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NickAnter's Polygynous Lasius americanus Journal(Over 250 workers!)

lasius eastern sierras

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199 replies to this topic

#1 Offline NickAnter - Posted August 12 2019 - 5:40 AM

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I caught these queen in an absolutely enormous nuptial where the alates in the air were partially blocking out the sun! As soon as a male attaches to a queen in mid air, the queen slowly flys to the ground. I missed a lot of it, due to the fact that I was in my bed with the AC cranked up, trying to cool a fever. I ended up with four queens. The colonies of this species are huge. Right outside the door of our RV, a colony swarmed up a rock, making it black, and the stump next to it. It was like a fountain of alates! I followed some queens with males until they hit the ground. I also found a dealate walking around near the massive nest. I assumed she just landed there. Hopefully these survive hibernation, as we are camping in the
Eastern Sierras, where there is still some snow on the mountains.

I think that this could be the Lasius nr. niger which seems to be only found in the Sierras. I would make sense, as the workers are fairly large, almost black, and have gigantic colonies. They also look very similar to Alex Wild's picture of them.


Edited by NickAnter, August 3 2021 - 8:18 PM.

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Species being kept:

 

Solenopsis truncorum, Solenopsis "plebeius", Solenopsis validiuscula, Solenopsis sp., Solenopsis xyloni, Solenopsis amblychila, Camponotus vicinus, Camponotus maritimus, Formica cf. subaenescens, Formica cf. aerata, Lasius cf. americanus, Lasius aphidicola, Lasius brevicornis, Lasius nr claviger, Pheidole navigans, Nylanderia vividula, Aphaenogaster occidentalis, Temnothorax rudis, Temnothorax cf. nitens, Pogonomyrmex californicus, and Strumigenys membranifera

 

People are stupid. It explains a lot...


#2 Offline NickAnter - Posted August 14 2019 - 6:40 AM

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Well, I caught five fore queens, so I have nine. Of the five, I put three in one tube, and two in one. I got these five of about 20 dealates under one rock. Also, I do not quite know when to start hibernation on them. I will post a screenshot of the average weather for each month near here. My guess is late September. This may sound early, but it is still getting into the 30s and 40s at night.

Edited by NickAnter, August 14 2019 - 6:42 AM.

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Species being kept:

 

Solenopsis truncorum, Solenopsis "plebeius", Solenopsis validiuscula, Solenopsis sp., Solenopsis xyloni, Solenopsis amblychila, Camponotus vicinus, Camponotus maritimus, Formica cf. subaenescens, Formica cf. aerata, Lasius cf. americanus, Lasius aphidicola, Lasius brevicornis, Lasius nr claviger, Pheidole navigans, Nylanderia vividula, Aphaenogaster occidentalis, Temnothorax rudis, Temnothorax cf. nitens, Pogonomyrmex californicus, and Strumigenys membranifera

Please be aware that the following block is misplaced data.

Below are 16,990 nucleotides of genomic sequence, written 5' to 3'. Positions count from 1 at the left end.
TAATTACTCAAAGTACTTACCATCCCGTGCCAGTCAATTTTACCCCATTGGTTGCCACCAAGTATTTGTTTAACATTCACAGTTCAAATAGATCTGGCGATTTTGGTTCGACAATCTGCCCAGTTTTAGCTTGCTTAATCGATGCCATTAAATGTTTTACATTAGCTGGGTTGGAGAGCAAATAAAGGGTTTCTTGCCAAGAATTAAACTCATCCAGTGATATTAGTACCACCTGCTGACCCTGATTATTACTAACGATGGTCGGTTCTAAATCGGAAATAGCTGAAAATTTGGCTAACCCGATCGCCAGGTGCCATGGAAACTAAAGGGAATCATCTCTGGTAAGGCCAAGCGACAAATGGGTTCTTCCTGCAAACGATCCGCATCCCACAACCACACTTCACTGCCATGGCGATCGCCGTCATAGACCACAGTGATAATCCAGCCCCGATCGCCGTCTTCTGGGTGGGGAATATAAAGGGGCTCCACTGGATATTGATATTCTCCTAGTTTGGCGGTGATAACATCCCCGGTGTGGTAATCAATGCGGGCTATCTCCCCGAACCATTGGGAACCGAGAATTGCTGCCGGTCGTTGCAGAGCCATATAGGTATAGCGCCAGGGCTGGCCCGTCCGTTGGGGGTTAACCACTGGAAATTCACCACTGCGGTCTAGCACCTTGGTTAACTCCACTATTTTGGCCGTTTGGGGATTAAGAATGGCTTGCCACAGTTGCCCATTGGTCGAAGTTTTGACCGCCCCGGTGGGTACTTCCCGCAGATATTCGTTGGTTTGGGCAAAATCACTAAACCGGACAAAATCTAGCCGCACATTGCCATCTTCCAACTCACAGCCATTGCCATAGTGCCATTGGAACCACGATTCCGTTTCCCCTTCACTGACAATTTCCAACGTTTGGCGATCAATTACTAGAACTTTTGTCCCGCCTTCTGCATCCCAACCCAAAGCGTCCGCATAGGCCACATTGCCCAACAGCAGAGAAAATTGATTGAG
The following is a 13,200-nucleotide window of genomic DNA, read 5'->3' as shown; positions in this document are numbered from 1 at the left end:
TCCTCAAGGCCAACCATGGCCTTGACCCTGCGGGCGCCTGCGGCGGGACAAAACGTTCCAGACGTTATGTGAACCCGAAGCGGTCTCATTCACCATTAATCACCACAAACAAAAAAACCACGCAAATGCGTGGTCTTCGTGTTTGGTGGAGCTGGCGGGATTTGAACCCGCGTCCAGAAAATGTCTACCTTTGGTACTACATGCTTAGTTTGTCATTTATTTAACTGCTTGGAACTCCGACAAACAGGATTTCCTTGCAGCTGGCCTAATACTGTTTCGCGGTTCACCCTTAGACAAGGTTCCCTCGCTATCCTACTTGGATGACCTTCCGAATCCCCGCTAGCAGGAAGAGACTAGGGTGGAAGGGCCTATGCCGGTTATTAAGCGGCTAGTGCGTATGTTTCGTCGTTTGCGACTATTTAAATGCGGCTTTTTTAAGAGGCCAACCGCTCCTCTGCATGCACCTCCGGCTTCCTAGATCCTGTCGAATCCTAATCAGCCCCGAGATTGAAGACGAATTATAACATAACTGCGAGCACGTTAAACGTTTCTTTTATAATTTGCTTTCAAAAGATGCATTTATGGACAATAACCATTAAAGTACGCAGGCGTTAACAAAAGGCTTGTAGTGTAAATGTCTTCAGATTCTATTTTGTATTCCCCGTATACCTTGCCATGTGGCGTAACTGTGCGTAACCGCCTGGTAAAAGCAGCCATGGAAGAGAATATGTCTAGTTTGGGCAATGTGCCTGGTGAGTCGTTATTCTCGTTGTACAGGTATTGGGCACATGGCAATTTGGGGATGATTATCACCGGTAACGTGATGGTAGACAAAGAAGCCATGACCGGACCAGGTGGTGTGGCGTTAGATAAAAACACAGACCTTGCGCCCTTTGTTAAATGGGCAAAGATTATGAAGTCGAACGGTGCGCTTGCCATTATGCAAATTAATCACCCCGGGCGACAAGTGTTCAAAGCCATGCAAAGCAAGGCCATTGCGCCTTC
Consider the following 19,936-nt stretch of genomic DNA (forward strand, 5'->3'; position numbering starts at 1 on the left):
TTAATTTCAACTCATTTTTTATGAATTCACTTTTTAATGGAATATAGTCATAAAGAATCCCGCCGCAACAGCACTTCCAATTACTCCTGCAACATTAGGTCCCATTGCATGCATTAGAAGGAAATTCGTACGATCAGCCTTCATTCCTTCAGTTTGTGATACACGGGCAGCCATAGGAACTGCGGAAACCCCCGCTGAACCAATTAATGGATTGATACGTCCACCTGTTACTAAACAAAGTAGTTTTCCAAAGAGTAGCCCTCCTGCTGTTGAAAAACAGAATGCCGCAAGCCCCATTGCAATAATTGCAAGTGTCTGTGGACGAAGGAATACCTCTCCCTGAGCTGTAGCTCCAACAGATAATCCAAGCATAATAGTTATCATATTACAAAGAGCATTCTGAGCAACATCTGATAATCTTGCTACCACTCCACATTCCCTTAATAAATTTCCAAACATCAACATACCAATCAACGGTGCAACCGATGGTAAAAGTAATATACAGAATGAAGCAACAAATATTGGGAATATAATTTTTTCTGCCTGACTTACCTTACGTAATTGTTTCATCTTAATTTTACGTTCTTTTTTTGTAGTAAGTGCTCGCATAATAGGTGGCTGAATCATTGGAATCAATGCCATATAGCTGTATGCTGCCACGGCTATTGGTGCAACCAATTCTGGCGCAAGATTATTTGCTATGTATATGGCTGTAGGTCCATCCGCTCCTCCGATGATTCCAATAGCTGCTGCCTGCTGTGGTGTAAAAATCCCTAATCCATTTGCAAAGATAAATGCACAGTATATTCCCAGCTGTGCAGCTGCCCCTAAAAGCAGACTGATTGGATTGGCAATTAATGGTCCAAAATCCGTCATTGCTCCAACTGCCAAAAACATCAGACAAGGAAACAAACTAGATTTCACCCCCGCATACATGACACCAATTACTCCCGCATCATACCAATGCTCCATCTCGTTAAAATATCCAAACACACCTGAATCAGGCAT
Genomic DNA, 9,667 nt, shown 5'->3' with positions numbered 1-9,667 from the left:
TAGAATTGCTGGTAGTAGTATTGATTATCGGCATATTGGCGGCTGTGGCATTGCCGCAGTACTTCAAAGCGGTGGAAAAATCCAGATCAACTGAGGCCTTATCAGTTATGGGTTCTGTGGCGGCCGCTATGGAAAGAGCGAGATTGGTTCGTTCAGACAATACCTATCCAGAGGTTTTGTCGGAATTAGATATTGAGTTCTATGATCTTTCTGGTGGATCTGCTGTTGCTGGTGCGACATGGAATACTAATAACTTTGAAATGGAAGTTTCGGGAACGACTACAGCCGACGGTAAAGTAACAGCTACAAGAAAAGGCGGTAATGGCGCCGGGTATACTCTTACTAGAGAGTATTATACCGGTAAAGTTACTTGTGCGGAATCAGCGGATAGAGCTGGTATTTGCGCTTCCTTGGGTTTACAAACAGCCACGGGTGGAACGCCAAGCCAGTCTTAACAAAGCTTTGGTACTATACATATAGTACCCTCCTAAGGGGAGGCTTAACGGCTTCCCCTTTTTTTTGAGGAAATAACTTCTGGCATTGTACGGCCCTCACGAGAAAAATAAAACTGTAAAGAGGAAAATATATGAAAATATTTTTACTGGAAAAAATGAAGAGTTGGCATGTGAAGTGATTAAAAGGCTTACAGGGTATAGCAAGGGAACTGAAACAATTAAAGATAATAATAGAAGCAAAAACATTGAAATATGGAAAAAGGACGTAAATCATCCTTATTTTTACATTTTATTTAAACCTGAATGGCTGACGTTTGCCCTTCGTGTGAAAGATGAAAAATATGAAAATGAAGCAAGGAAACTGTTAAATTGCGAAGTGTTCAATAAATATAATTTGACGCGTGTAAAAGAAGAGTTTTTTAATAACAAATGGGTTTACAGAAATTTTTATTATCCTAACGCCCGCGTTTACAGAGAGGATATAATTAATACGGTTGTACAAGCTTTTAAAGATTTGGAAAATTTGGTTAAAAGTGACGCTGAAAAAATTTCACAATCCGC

People are stupid. It explains a lot...


#3 Offline NickAnter - Posted August 15 2019 - 3:47 PM

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I got some decent pictures. Maybe they will help with an ID. This is the best I can get with my S5, and them moving around.

.


Edited by NickAnter, August 15 2019 - 3:48 PM.

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Species being kept:

 

Solenopsis truncorum, Solenopsis "plebeius", Solenopsis validiuscula, Solenopsis sp., Solenopsis xyloni, Solenopsis amblychila, Camponotus vicinus, Camponotus maritimus, Formica cf. subaenescens, Formica cf. aerata, Lasius cf. americanus, Lasius aphidicola, Lasius brevicornis, Lasius nr claviger, Pheidole navigans, Nylanderia vividula, Aphaenogaster occidentalis, Temnothorax rudis, Temnothorax cf. nitens, Pogonomyrmex californicus, and Strumigenys membranifera

 

People are stupid. It explains a lot...


#4 Offline NickAnter - Posted August 22 2019 - 8:17 AM

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Hmm. So the queens look almost identical in terms of hair on the abdomen to L. crypticus, but the worker size of the wild colonies simply does not fit. The largest workers were about 4mm. Not like the 2mm crypticus. I am just baffled. I will take a dead queen out in hopes to get an ID via microscope. And they are definitely not Formica. The closest thing in size would be pallitarsis, but I have never heard of a dark brown to black pallitarsis. Also, I did see what looked to be pallitarsis at camp, and it was far lighter in color. I know that color is not a good way to ID, but Lasius seem to not be very color varying. I did get some more pics, so later, when my hone is charged, I will edit the post and put the pics in.



Edited by NickAnter, August 22 2019 - 2:40 PM.

Species being kept: